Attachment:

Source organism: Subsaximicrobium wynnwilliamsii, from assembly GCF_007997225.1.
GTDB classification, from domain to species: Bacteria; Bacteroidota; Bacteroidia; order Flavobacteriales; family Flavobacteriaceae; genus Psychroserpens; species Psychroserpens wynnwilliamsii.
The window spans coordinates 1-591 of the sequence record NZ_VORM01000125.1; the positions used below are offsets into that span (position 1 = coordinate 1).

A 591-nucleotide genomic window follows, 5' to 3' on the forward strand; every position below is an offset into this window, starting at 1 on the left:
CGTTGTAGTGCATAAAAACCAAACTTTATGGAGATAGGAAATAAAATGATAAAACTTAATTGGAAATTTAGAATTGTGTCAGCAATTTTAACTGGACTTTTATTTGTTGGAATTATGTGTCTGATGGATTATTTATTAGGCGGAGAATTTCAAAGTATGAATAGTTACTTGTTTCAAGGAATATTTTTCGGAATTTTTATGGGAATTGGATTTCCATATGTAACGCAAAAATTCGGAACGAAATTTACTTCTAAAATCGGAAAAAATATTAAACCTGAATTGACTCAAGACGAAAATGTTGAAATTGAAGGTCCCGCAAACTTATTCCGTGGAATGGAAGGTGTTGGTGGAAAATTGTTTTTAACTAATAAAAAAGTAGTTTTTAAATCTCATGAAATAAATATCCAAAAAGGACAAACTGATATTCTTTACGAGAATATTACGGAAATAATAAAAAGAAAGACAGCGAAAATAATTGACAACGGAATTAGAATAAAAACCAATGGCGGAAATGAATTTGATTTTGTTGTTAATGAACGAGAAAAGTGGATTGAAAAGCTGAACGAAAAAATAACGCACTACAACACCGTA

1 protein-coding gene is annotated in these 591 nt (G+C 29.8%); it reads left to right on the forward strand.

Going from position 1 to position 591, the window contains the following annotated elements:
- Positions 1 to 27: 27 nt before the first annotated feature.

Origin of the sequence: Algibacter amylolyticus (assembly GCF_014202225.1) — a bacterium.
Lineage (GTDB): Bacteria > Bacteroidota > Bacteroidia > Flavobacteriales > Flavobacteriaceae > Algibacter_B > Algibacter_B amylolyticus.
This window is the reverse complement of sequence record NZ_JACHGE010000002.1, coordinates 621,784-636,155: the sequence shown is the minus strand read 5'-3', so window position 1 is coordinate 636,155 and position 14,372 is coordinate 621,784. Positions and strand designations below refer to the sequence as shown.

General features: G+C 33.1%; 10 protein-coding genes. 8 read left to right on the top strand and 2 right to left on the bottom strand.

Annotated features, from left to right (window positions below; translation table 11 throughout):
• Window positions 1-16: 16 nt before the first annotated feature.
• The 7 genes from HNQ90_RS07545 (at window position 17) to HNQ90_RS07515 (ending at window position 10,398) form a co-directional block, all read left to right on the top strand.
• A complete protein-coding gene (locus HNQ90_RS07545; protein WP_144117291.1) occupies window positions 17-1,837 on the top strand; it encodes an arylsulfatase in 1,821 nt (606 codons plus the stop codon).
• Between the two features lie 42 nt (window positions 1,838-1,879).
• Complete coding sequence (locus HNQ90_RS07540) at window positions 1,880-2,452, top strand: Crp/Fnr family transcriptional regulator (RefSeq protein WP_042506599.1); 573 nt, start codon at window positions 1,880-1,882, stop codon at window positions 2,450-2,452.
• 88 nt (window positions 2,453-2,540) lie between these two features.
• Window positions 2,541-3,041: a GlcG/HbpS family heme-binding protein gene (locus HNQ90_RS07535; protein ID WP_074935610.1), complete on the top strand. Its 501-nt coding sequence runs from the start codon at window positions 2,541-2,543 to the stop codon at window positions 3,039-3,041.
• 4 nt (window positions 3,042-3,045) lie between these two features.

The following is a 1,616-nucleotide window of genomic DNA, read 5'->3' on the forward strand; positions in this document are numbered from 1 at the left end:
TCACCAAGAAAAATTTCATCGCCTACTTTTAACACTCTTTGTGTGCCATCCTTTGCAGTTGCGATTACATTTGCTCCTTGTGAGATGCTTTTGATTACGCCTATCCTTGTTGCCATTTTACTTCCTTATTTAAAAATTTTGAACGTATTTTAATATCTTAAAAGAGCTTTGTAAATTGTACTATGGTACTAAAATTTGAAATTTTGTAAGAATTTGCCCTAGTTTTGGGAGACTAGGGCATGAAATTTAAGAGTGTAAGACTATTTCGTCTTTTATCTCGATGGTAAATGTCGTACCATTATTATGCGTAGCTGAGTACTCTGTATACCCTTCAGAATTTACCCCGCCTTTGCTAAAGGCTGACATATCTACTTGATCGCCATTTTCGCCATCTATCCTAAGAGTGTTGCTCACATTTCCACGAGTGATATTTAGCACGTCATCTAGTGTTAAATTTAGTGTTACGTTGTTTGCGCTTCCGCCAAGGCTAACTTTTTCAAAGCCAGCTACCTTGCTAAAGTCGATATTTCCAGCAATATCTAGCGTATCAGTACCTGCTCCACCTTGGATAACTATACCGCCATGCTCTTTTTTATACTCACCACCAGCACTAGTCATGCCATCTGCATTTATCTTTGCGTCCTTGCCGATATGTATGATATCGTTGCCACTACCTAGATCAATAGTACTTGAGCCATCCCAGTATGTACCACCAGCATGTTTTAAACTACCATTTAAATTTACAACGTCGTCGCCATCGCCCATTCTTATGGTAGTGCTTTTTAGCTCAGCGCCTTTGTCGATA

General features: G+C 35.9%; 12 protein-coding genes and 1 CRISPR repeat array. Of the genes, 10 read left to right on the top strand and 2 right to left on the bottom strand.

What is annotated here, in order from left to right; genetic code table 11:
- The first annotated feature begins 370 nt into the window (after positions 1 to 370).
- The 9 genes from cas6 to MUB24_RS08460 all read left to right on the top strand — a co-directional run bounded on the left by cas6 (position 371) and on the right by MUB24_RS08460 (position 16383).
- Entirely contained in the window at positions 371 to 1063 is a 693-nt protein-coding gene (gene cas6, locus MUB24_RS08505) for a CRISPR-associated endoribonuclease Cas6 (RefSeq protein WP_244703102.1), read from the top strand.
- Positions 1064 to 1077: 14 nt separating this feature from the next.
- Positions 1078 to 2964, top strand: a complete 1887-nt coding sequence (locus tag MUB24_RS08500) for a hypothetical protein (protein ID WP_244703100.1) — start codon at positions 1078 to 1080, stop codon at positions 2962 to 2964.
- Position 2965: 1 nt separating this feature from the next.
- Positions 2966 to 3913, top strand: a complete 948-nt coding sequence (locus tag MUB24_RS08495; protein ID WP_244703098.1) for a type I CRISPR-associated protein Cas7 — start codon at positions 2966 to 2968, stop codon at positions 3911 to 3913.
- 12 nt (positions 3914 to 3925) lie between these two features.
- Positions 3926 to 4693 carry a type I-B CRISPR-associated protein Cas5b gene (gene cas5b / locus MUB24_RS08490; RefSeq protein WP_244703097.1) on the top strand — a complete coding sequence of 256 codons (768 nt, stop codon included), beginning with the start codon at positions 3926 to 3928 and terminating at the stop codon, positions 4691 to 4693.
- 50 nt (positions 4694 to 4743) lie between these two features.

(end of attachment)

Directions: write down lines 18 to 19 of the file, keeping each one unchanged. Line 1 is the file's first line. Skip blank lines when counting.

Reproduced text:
• Complete coding sequence (locus HNQ90_RS07540) at window positions 1,880-2,452, top strand: Crp/Fnr family transcriptional regulator (RefSeq protein WP_042506599.1); 573 nt, start codon at window positions 1,880-1,882, stop codon at window positions 2,450-2,452.
• 88 nt (window positions 2,453-2,540) lie between these two features.